Controversial male-born transgender swimmer Lia Thomas is quietly taking World Aquatics to court in an effort to get its rules changed to allow him to compete and to eventually qualify for the Olympics, according to a report.
Thomas made waves in 2021 when he joined the University of Pennsylvania women’s swim team after claiming to have transitioned to a female. He soon began racking up one win after another on the women’s team and eventually won several competitions at the 2022 NCAA Swimming Championships.
With the 2022 NCAA win, Thomas became the first male-born transgender athlete to with a Division 1 competition.
Before joining the UPenn women’s team, Thomas competed as a man, but as a member of the school’s men’s swimming team, he was a mediocre performer and never rose to the top of the standings, either nationally or in the school itself.
Thomas’s swath of wins in college women’s swimming caused an international furor over transgender athletes, with many maintaining that it is unfair to allow a person with a more powerful male body to compete alongside natural-born women.
After graduating at the end of the 2022 swimming season, Thomas found himself barred from competing professionally as a female swimmer because World Aquatics, the organization that governs professional swimming competitions, changed its rules to ban any male who transitioned after puberty from competing in the women’s categories.
Now, the UK Telegraph is reporting that Thomas has quietly launched a lawsuit against World Aquatics to force it to abandon its puberty-based rule so that he can begin competing in women’s swimming with an eye toward qualifying for the Olympics.
The Telegraph reported that Thomas has hired Canadian law firm Tyr to represent him in his case against World Aquatics.
The case is being pursued in Switzerland’s Court of Arbitration for Sport, which does not have open proceedings and typically hears its cases behind closed doors and in secret, the outlet added.
Indeed, the CAS court is so secretive that few knew that Thomas had brought his case to the CAS back in September. The fact has only now been made public.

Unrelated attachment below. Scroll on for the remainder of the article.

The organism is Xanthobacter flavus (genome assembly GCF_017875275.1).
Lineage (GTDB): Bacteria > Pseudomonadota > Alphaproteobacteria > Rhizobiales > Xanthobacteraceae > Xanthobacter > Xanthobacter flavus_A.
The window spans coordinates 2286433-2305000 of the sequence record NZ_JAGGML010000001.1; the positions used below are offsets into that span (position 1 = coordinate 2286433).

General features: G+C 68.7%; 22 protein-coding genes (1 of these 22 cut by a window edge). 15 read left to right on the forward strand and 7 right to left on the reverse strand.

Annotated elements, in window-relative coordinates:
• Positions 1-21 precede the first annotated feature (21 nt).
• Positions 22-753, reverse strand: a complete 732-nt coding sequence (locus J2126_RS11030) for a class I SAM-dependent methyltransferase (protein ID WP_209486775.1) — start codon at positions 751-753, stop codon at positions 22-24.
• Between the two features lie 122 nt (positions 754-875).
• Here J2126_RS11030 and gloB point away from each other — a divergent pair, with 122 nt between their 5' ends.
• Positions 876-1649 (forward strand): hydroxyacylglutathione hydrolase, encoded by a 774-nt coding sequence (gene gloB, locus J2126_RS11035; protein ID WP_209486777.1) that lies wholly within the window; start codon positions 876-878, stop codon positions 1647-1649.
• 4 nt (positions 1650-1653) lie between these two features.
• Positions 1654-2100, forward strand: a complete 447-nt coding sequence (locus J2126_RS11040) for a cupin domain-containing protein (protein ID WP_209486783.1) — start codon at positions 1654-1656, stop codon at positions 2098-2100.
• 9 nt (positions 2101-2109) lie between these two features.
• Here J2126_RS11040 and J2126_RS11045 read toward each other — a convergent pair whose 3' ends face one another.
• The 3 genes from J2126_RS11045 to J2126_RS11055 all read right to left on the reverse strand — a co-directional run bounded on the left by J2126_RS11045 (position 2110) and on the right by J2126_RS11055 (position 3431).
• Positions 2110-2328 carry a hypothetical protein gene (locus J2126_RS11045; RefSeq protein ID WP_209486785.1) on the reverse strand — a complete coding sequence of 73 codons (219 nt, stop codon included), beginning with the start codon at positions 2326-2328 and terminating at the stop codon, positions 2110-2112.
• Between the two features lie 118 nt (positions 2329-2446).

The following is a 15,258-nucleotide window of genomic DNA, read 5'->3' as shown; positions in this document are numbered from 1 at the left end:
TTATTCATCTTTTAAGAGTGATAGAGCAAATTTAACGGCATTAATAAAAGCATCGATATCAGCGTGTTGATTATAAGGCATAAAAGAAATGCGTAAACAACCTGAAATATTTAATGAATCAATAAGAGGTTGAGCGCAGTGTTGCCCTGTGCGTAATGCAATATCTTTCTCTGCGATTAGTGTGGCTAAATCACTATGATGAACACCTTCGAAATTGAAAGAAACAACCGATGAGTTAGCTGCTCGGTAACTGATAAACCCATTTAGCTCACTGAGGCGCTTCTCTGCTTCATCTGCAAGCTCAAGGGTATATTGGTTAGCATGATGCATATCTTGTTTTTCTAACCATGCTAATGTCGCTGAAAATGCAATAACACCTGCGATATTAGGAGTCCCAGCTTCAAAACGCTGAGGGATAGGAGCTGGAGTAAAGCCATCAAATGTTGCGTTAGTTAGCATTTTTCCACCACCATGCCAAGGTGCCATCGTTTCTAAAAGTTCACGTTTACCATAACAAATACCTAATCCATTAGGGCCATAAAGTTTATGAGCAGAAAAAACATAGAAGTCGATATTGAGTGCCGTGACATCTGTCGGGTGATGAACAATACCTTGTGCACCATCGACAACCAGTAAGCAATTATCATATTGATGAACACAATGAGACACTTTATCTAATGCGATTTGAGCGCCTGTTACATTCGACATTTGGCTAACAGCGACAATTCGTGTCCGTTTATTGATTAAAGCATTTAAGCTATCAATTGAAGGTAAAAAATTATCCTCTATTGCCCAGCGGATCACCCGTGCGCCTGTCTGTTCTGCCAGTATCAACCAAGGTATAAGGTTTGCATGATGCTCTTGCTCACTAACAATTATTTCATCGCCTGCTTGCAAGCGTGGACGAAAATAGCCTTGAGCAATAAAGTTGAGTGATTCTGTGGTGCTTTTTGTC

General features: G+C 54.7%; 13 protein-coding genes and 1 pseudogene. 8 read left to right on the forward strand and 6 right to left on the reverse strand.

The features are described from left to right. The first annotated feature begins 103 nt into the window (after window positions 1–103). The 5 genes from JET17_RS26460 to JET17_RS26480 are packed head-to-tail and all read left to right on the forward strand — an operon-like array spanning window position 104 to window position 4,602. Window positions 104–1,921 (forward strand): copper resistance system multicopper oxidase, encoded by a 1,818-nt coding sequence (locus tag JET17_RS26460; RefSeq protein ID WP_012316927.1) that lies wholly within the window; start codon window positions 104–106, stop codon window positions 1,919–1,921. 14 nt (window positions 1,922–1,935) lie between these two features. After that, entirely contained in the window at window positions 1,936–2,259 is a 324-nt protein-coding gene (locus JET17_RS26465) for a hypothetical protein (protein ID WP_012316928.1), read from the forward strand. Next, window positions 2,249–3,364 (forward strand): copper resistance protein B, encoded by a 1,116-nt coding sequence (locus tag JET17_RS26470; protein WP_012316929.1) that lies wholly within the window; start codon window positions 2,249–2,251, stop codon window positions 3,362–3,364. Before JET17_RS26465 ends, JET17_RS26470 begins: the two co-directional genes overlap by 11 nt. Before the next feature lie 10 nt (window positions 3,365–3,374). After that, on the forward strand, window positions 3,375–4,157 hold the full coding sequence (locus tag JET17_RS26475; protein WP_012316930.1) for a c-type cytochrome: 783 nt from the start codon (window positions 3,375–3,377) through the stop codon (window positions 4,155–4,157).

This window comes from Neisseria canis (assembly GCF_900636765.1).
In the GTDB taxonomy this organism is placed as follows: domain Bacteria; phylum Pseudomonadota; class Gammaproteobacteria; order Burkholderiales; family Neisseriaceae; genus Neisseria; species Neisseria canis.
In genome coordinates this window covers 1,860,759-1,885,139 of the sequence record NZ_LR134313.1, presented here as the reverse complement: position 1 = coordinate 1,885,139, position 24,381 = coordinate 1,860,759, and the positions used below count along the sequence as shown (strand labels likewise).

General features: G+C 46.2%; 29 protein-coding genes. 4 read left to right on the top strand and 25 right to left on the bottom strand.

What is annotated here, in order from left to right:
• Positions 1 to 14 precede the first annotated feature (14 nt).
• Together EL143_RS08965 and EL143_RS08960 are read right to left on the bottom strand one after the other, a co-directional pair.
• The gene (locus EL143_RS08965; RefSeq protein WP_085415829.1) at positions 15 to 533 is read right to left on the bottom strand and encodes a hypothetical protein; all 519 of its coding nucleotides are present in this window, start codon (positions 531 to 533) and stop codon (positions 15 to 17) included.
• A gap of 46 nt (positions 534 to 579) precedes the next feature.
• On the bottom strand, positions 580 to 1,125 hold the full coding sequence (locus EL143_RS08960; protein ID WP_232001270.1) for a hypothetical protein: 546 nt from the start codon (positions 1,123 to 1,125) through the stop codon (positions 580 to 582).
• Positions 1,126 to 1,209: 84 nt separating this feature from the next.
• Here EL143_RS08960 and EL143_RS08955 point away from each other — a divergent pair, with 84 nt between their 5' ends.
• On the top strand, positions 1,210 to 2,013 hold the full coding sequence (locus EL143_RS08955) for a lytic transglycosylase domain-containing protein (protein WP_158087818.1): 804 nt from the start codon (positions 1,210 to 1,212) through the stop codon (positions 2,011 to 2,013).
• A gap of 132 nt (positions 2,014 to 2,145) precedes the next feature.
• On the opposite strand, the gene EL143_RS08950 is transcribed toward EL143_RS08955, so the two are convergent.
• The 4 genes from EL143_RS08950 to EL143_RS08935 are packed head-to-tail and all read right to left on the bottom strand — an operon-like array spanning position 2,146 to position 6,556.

World Aquatics has reportedly been attempting to convince the court to throw the case out on the basis that Thomas has not attempted to join USA Swimming and therefore is not impacted by the international swimming body’s rules, since he is not a member.
On the tail of his NCAA win, Thomas admitted to the U.S. media that he has Olympic dreams.
“It’s been a goal of mine to swim at Olympic trials for a very long time, and I would love to see that through,” he told Good Morning America in May 2022.
Thomas also asserted that he transitioned to be “happy,” not to win swimming competitions.
“The biggest misconception, I think, is the reason I transitioned. People will say, ‘Oh, she just transitioned so she would have an advantage, so she could win’. I transitioned to be happy, to be true to myself,” Thomas told ESPN.
Whether the World Aquatics rules are reversed or not, it seems unlikely that Thomas will have time to qualify for the 2028 Olympics, the Telegraph added.
Thomas’s lawyer, Carlos Sayao, who was also once a competitive swimmer, slammed World Aquatics’ rules as a “trans ban,” and told the Telegraph the rule is “discriminatory” and has caused “profound harm to trans women.”
“Trans women are particularly vulnerable in society and they suffer from higher rates of violence, abuse and harassment than cis women,” he added without evidence.
“Lia has now had the door closed to her in terms of her future ability to practice her sport and compete at the highest level.
“She’s bringing the case for herself and other trans women to ensure that any rules for trans women’s participation in sport are fair, proportionate and grounded in human rights and in science,” Sayao concluded.
For its part, World Aquatics stands by its new rules.
“The World Aquatics policy on gender inclusion, adopted by World Aquatics in June of 2022, was rigorously developed on the basis of advice from leading medical and legal experts, and in careful consultation with athletes,” said executive director Brent Nowicki.
“World Aquatics remains confident that its gender inclusion policy represents a fair approach and remains absolutely determined to protect women’s sport.”
This article appeared originally on The Western Journal.